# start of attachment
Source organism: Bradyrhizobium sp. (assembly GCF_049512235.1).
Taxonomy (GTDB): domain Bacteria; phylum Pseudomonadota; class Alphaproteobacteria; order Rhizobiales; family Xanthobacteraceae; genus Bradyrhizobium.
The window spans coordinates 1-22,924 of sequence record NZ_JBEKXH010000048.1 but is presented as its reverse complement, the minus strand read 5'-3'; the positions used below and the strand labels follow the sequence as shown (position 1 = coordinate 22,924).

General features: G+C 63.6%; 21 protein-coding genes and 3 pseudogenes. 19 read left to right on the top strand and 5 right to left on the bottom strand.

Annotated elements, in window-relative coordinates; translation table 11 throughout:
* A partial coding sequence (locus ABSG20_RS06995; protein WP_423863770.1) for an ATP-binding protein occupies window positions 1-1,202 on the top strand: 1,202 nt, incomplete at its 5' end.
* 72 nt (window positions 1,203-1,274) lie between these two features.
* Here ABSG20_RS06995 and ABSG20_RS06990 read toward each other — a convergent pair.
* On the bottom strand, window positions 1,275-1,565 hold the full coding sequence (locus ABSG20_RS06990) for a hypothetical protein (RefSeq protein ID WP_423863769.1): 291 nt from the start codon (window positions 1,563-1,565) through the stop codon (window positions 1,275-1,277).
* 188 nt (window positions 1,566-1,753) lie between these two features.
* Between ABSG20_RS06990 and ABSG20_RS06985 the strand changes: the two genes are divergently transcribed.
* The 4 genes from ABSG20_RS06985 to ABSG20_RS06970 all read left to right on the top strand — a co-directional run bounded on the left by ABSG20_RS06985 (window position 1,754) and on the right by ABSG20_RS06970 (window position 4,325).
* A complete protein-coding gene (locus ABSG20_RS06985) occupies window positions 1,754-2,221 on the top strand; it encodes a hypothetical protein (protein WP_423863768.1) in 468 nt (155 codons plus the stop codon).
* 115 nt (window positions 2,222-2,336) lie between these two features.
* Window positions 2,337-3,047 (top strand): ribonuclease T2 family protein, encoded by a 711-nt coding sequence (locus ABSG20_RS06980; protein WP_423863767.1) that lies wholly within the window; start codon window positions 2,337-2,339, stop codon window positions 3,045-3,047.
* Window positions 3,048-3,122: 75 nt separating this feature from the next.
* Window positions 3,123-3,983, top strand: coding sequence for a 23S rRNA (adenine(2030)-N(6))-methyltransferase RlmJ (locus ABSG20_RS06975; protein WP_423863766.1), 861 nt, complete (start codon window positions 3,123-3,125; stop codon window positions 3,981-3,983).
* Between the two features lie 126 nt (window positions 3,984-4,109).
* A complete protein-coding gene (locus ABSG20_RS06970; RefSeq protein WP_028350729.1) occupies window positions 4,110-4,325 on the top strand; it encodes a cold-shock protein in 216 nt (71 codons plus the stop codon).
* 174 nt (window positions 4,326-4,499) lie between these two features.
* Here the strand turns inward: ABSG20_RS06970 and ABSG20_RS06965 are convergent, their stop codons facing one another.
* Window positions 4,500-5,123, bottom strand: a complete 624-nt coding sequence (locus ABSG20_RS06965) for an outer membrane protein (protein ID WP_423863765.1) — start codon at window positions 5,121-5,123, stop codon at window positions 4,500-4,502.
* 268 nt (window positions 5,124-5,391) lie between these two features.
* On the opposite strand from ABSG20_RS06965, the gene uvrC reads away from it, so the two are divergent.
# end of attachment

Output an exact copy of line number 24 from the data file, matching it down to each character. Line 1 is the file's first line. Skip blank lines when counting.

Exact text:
* On the opposite strand from ABSG20_RS06965, the gene uvrC reads away from it, so the two are divergent.